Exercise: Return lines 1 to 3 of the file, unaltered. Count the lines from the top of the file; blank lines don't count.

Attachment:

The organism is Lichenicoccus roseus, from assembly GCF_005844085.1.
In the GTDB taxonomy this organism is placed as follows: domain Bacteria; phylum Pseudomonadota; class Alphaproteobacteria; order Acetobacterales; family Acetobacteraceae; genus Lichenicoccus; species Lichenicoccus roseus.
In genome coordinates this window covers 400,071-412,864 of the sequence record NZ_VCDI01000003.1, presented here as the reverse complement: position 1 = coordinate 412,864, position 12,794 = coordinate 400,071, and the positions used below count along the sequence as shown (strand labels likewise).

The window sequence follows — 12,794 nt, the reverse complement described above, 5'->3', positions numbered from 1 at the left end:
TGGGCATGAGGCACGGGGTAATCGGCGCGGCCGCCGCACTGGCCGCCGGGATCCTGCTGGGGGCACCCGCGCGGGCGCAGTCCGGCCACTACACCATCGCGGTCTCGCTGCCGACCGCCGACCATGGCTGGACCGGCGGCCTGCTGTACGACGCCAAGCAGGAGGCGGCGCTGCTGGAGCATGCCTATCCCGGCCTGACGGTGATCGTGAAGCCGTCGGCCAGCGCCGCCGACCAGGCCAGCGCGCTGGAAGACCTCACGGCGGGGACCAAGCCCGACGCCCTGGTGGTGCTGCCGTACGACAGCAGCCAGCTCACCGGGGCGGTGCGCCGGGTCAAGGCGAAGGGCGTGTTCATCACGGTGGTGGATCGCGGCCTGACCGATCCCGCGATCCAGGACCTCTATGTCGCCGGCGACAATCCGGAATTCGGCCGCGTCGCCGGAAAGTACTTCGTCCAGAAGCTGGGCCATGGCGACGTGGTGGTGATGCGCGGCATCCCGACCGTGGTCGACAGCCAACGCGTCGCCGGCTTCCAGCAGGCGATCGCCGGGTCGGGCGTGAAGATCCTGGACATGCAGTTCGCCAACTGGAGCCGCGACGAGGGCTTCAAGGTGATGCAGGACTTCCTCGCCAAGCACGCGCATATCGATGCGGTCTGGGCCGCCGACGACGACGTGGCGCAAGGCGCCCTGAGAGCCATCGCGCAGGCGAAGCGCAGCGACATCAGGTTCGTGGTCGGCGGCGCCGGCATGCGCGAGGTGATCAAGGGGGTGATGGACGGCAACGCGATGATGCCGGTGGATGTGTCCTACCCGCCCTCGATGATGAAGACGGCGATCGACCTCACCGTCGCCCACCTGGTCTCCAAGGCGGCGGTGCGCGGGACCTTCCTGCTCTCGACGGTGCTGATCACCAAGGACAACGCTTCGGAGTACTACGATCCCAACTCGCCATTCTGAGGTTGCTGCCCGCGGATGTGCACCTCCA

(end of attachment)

The organism is Lichenicoccus roseus, from assembly GCF_005844085.1.
In the GTDB taxonomy this organism is placed as follows: domain Bacteria; phylum Pseudomonadota; class Alphaproteobacteria; order Acetobacterales; family Acetobacteraceae; genus Lichenicoccus; species Lichenicoccus roseus.
In genome coordinates this window covers 400,071-412,864 of the sequence record NZ_VCDI01000003.1, presented here as the reverse complement: position 1 = coordinate 412,864, position 12,794 = coordinate 400,071, and the positions used below count along the sequence as shown (strand labels likewise).